In Aspen, opportunities abound for students to serve | AspenTimes.com

In Aspen, opportunities abound for students to serve

Comic Book Club members Roxana Montoya, Ramona Maple and Jaclyn Harris smile for a photo at the high school club fair Thursday.
Erica Robbie/The Aspen Times |

As Aspen High School student Caroline Sachdeva held up a colorful sign that read “AHS Quidditch Club” at the school’s annual club fair Thursday, her fellow classmates approached her with comments that included, “This makes me so happy,” and “Is this a real thing?”

For those unfamiliar with the Harry Potter series, quidditch is a competitive sport that’s played by wizards and witches that involves four balls and flying broomsticks.

A slew of colleges and organizations — and now Aspen High School — have adopted a modified, realistic version of the sport, said Sachdeva, confirming that the club is most certainly “a real thing.”

From niche interest clubs like the Comic Book Club, to academic, political or service-based groups, Aspen High School offers a wide and eclectic range of 45 clubs for students to be involved in.

Some, like the Quidditch Club, are less than a week old, while others, such as the BETA Club, which was formerly known as the Outreach Service Club, have been around for 15 years, according to the service club founder and Aspen High School college counselor Kathy Klug.

“We want to make sure our kids learn service and are involved with it so that when they go to college or out in the real world they know that giving back is a matter of habit,” Klug said.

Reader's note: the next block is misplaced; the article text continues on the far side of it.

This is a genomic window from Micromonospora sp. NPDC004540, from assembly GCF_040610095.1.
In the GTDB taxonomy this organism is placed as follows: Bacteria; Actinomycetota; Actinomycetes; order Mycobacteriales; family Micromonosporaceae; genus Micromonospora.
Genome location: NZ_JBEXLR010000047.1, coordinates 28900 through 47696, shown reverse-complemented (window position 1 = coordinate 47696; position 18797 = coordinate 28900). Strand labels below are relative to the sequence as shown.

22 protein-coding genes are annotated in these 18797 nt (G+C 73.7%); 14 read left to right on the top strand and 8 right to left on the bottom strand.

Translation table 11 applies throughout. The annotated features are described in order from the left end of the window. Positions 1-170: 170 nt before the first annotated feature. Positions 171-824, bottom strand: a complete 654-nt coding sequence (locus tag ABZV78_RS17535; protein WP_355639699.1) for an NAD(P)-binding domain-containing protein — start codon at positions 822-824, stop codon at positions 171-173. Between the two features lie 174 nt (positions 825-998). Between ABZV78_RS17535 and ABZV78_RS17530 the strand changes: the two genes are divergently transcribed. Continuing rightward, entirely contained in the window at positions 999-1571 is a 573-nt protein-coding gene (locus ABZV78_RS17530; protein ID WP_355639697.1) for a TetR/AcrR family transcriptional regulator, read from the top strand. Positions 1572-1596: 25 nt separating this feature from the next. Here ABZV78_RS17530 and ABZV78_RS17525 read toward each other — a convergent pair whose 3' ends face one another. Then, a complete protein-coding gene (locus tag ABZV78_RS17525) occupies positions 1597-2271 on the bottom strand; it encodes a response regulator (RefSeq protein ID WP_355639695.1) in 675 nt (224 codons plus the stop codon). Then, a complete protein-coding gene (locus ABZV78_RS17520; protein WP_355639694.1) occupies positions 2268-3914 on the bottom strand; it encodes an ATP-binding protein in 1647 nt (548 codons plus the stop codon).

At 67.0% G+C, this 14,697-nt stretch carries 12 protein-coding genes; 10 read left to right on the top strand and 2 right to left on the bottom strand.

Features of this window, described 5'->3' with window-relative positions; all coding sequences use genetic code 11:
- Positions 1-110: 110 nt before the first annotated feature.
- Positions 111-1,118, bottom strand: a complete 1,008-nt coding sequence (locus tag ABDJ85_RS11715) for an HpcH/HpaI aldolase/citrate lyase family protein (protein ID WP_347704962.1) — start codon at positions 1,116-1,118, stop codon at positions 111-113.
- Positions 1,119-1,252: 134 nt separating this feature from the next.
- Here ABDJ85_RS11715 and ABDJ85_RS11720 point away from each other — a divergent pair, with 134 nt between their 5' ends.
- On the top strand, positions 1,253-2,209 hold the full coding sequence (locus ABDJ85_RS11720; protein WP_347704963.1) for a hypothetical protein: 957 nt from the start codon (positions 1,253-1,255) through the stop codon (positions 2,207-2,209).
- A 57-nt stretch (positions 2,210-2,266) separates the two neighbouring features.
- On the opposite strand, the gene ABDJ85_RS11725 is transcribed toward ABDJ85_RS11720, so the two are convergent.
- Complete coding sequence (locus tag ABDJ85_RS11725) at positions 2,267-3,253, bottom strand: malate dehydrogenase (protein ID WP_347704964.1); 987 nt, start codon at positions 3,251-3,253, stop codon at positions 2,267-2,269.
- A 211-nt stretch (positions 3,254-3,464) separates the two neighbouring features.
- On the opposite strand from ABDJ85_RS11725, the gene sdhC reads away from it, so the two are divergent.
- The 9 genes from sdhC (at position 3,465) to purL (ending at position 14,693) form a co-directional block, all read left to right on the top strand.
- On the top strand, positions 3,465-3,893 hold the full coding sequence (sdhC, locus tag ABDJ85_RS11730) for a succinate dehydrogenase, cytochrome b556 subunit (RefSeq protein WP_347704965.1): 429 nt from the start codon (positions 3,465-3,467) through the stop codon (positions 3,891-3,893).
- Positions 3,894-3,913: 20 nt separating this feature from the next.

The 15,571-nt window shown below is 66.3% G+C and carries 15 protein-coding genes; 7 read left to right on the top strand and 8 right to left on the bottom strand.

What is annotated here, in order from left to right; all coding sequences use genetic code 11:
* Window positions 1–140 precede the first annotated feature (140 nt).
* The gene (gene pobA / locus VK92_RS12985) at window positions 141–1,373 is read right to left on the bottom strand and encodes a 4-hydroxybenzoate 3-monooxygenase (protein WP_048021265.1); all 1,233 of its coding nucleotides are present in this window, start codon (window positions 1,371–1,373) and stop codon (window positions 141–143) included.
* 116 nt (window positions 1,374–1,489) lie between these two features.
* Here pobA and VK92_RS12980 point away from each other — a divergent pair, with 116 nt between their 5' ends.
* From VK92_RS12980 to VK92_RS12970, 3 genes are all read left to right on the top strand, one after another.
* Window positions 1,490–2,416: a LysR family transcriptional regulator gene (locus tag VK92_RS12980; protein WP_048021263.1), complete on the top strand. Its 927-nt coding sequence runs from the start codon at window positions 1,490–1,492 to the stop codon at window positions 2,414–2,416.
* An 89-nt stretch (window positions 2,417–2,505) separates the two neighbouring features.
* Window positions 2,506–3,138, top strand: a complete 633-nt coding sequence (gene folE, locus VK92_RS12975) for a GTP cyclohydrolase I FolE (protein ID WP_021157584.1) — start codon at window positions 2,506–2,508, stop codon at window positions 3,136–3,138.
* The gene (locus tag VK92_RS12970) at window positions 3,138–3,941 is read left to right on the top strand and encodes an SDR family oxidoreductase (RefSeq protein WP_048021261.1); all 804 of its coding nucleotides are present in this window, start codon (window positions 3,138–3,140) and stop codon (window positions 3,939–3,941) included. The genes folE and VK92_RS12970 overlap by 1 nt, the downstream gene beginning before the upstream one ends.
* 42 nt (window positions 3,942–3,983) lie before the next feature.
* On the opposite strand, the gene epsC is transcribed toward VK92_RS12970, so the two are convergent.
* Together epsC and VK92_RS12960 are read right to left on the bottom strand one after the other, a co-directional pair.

While some clubs may be more serious than others, they are equally important in terms of what they offer students, Aspen High School counselor Josh Berro said.

“I think that schools need a place that’s not just about academics,” said Berro, who organizes Aspen High School’s annual club fair. “Kids can learn an awful lot about other people, lifestyles, cultures and places through these clubs.”

Perhaps more importantly, Berro said being involved with a club offers students who might not feel accepted in other areas the opportunity to be a part of something.

“Maybe they’re not fully engaged in being a star student or athlete,” he said. “The hope is that through these clubs, kids feel a sense of belonging and ownership, and maybe that will translate into the classroom.”

erobbie@aspentimes.com


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